5. dmc1542 says: Sep 11, 2016 1:11 PM

    Goodell dishonest?!

  6. nbptma1 says: Sep 11, 2016 1:16 PM

    I didn’t think it was possible, but Goodell can lie more than Hillary!

  7. muffedpunts says: Sep 11, 2016 1:18 PM

    when you tell lies often enough, you really start to believe they’re actually true, it’s no surprise roger believes his lies are true.

    anyone without a bias who scratched even slightly under the headlines knows this emperor has no clothes

  8. lunar2013 says: Sep 11, 2016 1:20 PM

    If you say the same lie over and over again, it becomes truth somehow.

  9. hlna55 says: Sep 11, 2016 1:24 PM

    Get over it for cryin out loud. You sound like a kid that keeps arguing with their parents after they’ve already slammed the door to their room.

    He is suspended because he was too arrogant to simply comply with the investigation. If he would have he would be playing and there is no debate on this simple fact.

    Whiners be whining

  10. ranlgon says: Sep 11, 2016 1:29 PM

    Thank you Florio for fact checking statements coming from Goodell. We know Matt Lauer doesn’t fact check. Goodell lies have been well documented and reported. No one can trust anything he says now.

  11. randalpnaditch says: Sep 11, 2016 1:29 PM

    Way to come back at him with tough questions. SMH. Layer must have been in Hillary Clinton question mode.

  12. 6ball says: Sep 11, 2016 1:32 PM

    .
    @hina55

    ” He is suspended because he was too arrogant to simply comply with the investigation.”

    You’re at odds with Ted Wells who testified at Brady’s original hearing before Goodell. But, if you want to just make stuff up, then I’d recommend you stick with the 11-12 balls were more than 2 lbs underweight.
    .

  13. scottbrowning2 says: Sep 11, 2016 1:32 PM

    I think its worth remembering that the NFL claim of an “Independent” investigation has been so THOROUGHLY debunked that the NFL issued statements absolving itself of any obligation or commitment to having an investigation be independent. That says it all right there. Roger “Perjury” Goodell just cannot help himself from lying. Its like he wears a shock collar and gets the electricity every time he is accidentally honest.

  14. mlvcfan says: Sep 11, 2016 1:33 PM

    Hlna55 that isn’t even a little true. Whining crybaby billionaire owners need a way of stopping Brady and the pats winning ways. They need to justify why they can’t beat them

  15. blackula72 says: Sep 11, 2016 1:35 PM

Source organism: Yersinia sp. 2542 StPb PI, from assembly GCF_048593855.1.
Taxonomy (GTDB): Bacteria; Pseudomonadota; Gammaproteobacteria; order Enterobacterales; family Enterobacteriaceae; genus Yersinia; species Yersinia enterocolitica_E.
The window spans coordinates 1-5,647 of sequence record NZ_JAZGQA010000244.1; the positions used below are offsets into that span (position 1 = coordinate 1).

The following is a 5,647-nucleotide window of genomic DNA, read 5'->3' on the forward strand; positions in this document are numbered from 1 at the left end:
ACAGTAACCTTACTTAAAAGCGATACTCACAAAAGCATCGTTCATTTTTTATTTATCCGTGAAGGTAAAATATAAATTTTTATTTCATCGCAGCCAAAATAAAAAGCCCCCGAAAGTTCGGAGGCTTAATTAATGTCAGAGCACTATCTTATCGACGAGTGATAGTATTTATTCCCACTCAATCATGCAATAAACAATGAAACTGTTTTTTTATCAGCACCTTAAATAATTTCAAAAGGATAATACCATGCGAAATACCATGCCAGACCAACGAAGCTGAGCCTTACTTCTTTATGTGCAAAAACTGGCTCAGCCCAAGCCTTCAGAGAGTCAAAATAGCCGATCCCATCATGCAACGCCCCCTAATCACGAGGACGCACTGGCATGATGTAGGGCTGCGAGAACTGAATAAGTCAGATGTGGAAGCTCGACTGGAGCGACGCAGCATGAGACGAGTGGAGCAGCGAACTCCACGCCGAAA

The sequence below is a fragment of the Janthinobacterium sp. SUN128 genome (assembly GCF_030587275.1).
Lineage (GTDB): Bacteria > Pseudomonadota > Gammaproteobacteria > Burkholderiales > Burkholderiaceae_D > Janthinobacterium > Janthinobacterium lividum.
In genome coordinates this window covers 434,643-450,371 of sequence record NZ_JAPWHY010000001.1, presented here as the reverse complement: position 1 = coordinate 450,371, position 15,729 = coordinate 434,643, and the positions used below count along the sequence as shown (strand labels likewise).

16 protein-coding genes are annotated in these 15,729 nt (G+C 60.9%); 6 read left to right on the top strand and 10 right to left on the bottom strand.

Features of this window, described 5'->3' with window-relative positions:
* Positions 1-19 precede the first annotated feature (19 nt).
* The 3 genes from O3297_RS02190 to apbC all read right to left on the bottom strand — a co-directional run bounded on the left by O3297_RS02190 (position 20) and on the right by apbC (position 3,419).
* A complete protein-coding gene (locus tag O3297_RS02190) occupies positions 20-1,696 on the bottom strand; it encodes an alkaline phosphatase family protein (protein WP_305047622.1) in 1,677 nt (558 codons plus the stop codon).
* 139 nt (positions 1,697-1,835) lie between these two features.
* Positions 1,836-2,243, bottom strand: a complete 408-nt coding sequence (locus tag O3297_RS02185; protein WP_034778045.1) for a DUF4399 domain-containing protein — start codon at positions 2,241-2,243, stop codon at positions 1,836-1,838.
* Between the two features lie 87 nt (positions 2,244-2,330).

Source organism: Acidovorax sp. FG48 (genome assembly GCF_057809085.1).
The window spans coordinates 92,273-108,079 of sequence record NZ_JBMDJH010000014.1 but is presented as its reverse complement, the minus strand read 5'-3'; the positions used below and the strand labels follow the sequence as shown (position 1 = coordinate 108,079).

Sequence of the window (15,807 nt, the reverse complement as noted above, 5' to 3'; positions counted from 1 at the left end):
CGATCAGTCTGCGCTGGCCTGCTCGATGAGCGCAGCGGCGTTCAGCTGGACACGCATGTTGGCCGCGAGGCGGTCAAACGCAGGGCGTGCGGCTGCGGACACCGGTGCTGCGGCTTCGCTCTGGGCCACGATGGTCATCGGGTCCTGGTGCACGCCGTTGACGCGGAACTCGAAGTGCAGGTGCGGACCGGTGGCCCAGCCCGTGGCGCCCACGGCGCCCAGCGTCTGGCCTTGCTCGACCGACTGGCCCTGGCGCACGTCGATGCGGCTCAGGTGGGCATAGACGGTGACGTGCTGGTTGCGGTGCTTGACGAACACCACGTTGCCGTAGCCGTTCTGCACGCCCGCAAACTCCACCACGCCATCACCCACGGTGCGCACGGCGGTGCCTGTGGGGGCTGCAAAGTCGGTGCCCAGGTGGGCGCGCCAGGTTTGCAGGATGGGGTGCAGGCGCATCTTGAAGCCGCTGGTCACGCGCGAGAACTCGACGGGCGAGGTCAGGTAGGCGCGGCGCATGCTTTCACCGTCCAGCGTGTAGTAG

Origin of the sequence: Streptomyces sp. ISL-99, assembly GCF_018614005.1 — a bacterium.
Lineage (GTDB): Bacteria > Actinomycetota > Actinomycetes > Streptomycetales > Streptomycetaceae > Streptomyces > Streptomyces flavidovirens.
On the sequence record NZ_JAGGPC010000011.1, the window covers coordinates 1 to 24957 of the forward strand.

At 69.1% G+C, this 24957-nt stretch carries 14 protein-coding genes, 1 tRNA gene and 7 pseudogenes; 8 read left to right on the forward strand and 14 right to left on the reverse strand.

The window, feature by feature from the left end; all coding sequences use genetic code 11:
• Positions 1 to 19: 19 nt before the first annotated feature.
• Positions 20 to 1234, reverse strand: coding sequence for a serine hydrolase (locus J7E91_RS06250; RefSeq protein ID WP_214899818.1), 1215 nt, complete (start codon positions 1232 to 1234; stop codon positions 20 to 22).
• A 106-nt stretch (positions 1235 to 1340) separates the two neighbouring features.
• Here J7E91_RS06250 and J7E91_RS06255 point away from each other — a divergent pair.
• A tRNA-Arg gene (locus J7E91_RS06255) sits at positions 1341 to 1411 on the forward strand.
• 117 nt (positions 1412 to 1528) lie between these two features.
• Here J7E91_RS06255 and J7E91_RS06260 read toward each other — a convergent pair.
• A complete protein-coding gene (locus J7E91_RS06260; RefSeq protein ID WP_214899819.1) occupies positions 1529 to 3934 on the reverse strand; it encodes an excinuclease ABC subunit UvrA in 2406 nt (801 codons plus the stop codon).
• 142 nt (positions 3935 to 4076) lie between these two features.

Goodell and Florio both should both be charged with animal cruelty. How long are they going to continue to beat this dead horse.

  16. hibcid16 says: Sep 11, 2016 1:38 PM

    Hey hlna55,
    this isn’t even about Brady anymore. This is about the NFL’s/Godell’s inability to deal in good faith, and once again proving that absolute power corrupts absolutely.

  17. bostonsteve12 says: Sep 11, 2016 1:38 PM

    The arrogance of Goodell is only surpassed by his lack of integrity.

  18. grogansheroes says: Sep 11, 2016 1:41 PM

    Remember Mike, it’s only a lie if you believe it’s a lie.

  19. LyinRogerMustGo says: Sep 11, 2016 1:44 PM

    Tee hee🙂 Look how angry and frustrated Patriot Hater gets when I literally in their grill and confront them with the truth.

    Too bad cupcakes I’m not going anywhere🙂

    #FactsAreFacts
    #TruthIsTruth
    #TruthHurts
    #PatriotHaterCantHandleTheTruth

  20. factpurveyor says: Sep 11, 2016 1:54 PM

    The biggest problem is that Roger Goodell is still keeping the PSI information secret that was collected during the 2015 season because is show’s that footballs lose PSI naturally when taken from where it is warm to where it is cold and wet.

  21. pats777 says: Sep 11, 2016 1:55 PM

    They sure were exhausted after investigating why 75% of the Colt’s footballs were also under regulation pressure, yessir.

  22. shadywarrior says: Sep 11, 2016 2:00 PM

    Bad enough he did all this, and then he only takes softball interviews. Plus, they don’t allow reporters follow-up questions at his press conferences, so he dances around any tough question in a ridiculously obvious manner with some canned response that doesn’t even address what he was asked, and we all have to sit there like “uhhh…what???” At this point, you’re either a low-information squawker or you’re just reaching to the farthest corners of Crazytown for anything to discredit Brady and Pats’ successes to soothe your own psyche if it threatens the legacy or even minimum respectability of whatever team you root for.